Submarine Eruption Near Socorro Island, Mexico- Geochemistry And Scanning Electron Microscopy Studies Of Floating Scoria And Reticulite

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Journal Article: Submarine Eruption Near Socorro Island, Mexico- Geochemistry And Scanning Electron Microscopy Studies Of Floating Scoria And Reticulite

Abstract
Products of an underwater eruption near Socorro Island in the NE Pacific were observed directly on January 29, 1993, ten days after precursors were first recorded by SOFAR (Sound Fixing and Ranging) hydrophones located in Hawaii and Tahiti. Eruptive activity was noticed from boats and ships as small steam plumes rising from the sea at an area centered at 18 °48'N, 111 °05'W, 2.4 km NW of Punta Tosca and 4.6 km SSW of Cape Henslow on Socorro Island. The observed steam was produced by 1-3-m-large blocks of hot, dark-grey, highly vesiculated basalt rising buoyantly to the surface from two submarine shallow vents at 210 and 30 m depth. Tens of blocks accompanied by bubbles could be observed rising to the surface in irregular pulses. These scoriaceous blocks remained floating at the surface until they would crack into smaller pieces by thermal contraction, emitting hissing noises from vapourizing seawater in contact with the hot interior of the blocks. Steam jets several metres in height were produced and occasionally blocks were propelled laterally by the steam jet. Depending on vesicularity and permeability, blocks remained floating and drifting with the surface current for 1-15 minutes before sinking back. Floating rocks covered an area of about 6000 m2. This intermittent activity has been observed ever since and has not stopped as of April 1994. Buoyant scoria and reticulite are indicative of volatile (mostly CO2) supersaturation and exsolution in the magma prior to rapid quenching, which inhibits loss of volatiles by bubble escape. A high-velocity ascent of low-viscosity magma in a relatively narrow conduit is also required to prevent substantial gas escape and allow formation of reticulite. The buoyant scoria is most probably ejected by intermittent lava fountaining at fixed vents as a result of changes in eruption velocities due to changes in the exsolved gas content of the lava. Between January and July 1993 floating blocks of scoria and reticulite were collected on several occasions from the surface of the sea for chemical and mineralogical analyses. Major- and minor-element analyses (including REE), as well as electron microprobe analyses of different phases revealed that the composition of the emitted lava has not changed through time. Blocks of basalt (SiO2 = 45-47%) are highly vitric and vesicular with tabular anorthite phenocrysts up to 3 mm in length and minor grains of forsteritic olivine. REE and trace-element composition of these rocks suggest an anomalous mantle source for the erupted alkali basalt lava. The ongoing eruption will either continue in a similar fashion as described and eventually cease or built up a mound that reaches the surface and forms an island with accompanying change in eruptive style.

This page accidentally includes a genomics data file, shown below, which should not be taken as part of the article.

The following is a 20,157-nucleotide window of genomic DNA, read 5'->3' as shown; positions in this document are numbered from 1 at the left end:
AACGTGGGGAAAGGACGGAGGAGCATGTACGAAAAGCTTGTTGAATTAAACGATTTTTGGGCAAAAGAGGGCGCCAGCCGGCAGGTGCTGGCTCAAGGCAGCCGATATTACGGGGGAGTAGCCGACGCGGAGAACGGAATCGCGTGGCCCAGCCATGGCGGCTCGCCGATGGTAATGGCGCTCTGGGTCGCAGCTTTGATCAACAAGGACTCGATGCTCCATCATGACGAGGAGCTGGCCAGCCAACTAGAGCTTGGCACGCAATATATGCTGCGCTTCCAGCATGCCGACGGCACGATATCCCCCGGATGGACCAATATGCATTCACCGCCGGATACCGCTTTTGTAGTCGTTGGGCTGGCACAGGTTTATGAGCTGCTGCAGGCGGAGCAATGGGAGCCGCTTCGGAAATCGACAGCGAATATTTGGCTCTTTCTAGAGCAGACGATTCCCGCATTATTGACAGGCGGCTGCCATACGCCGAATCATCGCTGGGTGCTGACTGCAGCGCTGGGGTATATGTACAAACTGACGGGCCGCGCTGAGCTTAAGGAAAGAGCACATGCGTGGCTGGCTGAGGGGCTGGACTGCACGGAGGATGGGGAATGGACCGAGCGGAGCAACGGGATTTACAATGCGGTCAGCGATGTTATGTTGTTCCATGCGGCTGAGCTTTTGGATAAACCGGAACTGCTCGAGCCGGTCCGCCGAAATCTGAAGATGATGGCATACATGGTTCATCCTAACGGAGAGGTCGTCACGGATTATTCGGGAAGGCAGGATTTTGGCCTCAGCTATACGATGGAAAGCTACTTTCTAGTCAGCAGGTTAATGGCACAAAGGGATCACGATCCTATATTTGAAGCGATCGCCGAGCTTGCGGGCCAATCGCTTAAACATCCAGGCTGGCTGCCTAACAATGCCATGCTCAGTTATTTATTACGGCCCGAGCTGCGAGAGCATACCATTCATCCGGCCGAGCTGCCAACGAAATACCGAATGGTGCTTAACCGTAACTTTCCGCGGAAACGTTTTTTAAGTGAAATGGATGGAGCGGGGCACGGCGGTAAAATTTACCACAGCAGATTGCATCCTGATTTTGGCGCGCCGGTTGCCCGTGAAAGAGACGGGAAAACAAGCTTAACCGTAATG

Authors 
Claus Siebe, Jean-Christophe Komorowski, Carlos Navarro, John McHone, Hugo Delgado and Abel Cortes








Published Journal 
Journal of Volcanology and Geothermal Research, 1995





DOI 
Not Provided
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Citation

Claus Siebe,Jean-Christophe Komorowski,Carlos Navarro,John McHone,Hugo Delgado,Abel Cortes. 1995. Submarine Eruption Near Socorro Island, Mexico- Geochemistry And Scanning Electron Microscopy Studies Of Floating Scoria And Reticulite. Journal of Volcanology and Geothermal Research. (!) .